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Math 2311
Class Notes for Section 4.2
The Normal Distribution
A density curve that is symmetric, single peaked and bell shaped is called a normal distribution.
The normal distribution with mean µ and standard deviation σ is represented by N(µ, σ).
The Empirical Rule:
The Empirical Rule states if a distribution has a normal distribution,
1. Approximately 68% of all observations fall within one standard deviation of the mean.
2. Approximately 95% of all observations fall within two standard deviations of the mean.
3. Approximately 99.7% of all observations fall within three standard deviations of the mean.
Example:
The length of time needed to complete a certain test is normally distributed with mean 60 minutes and standard
deviation 10 minutes.
What is the probability that someone will take between 40 and 80 minutes to complete the test? Sketch the
distribution and shade in the area in question.
Find the interval that contains the middle 68% of completion times for all people taking the test.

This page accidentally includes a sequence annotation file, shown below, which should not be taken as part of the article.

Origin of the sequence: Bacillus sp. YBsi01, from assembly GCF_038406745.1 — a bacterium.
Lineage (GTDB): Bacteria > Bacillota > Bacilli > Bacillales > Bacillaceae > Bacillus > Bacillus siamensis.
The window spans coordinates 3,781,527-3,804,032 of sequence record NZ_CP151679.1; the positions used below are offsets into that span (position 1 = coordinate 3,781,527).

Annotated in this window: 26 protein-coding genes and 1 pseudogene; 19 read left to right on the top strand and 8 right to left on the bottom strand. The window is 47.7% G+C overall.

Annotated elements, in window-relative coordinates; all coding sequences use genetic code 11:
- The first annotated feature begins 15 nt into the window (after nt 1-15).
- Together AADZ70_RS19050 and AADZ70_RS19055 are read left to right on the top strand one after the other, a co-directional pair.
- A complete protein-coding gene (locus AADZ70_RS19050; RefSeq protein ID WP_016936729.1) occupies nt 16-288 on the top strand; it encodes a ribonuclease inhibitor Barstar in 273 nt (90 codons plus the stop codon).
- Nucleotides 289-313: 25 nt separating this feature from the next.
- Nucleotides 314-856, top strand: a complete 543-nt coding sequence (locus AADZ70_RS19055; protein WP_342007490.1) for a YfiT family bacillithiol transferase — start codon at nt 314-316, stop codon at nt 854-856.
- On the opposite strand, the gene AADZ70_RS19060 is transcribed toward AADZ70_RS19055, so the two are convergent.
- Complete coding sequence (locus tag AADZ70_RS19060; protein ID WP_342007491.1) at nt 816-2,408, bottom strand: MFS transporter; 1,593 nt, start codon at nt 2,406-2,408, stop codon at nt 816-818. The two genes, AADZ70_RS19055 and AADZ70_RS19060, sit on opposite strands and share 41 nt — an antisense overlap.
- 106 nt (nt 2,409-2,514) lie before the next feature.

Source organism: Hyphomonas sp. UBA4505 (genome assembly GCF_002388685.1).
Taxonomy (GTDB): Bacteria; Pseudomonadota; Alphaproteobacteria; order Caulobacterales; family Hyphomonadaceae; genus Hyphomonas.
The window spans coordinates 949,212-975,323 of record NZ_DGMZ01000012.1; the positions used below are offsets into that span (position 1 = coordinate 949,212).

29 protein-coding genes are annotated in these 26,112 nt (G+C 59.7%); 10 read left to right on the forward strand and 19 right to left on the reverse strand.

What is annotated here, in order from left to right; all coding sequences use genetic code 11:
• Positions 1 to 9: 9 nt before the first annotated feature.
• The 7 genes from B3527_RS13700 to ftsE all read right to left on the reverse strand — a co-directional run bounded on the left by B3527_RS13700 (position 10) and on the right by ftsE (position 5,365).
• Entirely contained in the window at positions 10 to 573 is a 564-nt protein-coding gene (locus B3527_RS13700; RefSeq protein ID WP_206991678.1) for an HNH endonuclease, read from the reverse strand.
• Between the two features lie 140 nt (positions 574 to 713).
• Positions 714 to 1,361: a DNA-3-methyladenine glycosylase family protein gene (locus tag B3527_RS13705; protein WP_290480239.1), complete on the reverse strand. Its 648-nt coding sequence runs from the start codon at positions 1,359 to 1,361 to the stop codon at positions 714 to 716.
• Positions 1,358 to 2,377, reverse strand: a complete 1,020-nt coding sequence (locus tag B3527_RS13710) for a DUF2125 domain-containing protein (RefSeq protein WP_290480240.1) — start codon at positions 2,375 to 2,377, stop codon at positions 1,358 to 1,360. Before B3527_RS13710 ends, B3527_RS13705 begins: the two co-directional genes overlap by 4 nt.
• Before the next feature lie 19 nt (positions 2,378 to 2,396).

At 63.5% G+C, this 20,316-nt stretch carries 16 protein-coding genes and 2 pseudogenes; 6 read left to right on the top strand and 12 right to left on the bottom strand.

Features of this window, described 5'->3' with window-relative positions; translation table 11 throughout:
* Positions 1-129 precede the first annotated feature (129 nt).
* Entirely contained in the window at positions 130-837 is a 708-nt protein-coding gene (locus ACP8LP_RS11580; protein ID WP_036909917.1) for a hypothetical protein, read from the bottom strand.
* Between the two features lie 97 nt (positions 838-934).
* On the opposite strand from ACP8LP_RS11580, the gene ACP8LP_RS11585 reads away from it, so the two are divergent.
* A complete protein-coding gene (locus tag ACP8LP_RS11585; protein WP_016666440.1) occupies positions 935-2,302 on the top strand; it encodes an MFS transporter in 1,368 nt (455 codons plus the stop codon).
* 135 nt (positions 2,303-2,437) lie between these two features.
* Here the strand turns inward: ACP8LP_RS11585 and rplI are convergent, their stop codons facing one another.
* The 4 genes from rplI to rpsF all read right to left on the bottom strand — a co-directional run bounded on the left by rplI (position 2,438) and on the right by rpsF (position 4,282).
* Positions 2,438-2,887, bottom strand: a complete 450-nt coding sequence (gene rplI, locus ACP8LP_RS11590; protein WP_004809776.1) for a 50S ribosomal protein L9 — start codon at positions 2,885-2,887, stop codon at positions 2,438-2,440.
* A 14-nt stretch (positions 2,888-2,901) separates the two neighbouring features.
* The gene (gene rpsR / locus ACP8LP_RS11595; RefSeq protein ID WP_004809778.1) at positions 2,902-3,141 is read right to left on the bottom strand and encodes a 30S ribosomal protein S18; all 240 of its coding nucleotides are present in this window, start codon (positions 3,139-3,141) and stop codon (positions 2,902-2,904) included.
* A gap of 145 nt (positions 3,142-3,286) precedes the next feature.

What percent of people take more than 80 minutes to complete the test?
What if our values are not exactly within one, two or three standard deviations from the mean? Probabilities for
these can still be found a number of ways, one of which we will explore in the next section. Using R, the
probability can be found with the command pnorm(X, µ, σ). Note that the command in R only gives the
probability that X is less than a given value. If we need to find the probability that X is greater than the given
value, we will need to subtract the answer from 1.
With the TI-83 and TI-84 calculator, the command is normalcdf(lower_limit, upper_limit, µ, σ).
Continuing the example above,
What is the probability that someone will take less than 45 minutes to complete the test?
What is the probability that someone will take more than 30 minutes to complete the test?
How long would it take someone to finish the test if they are in the top10% of the times?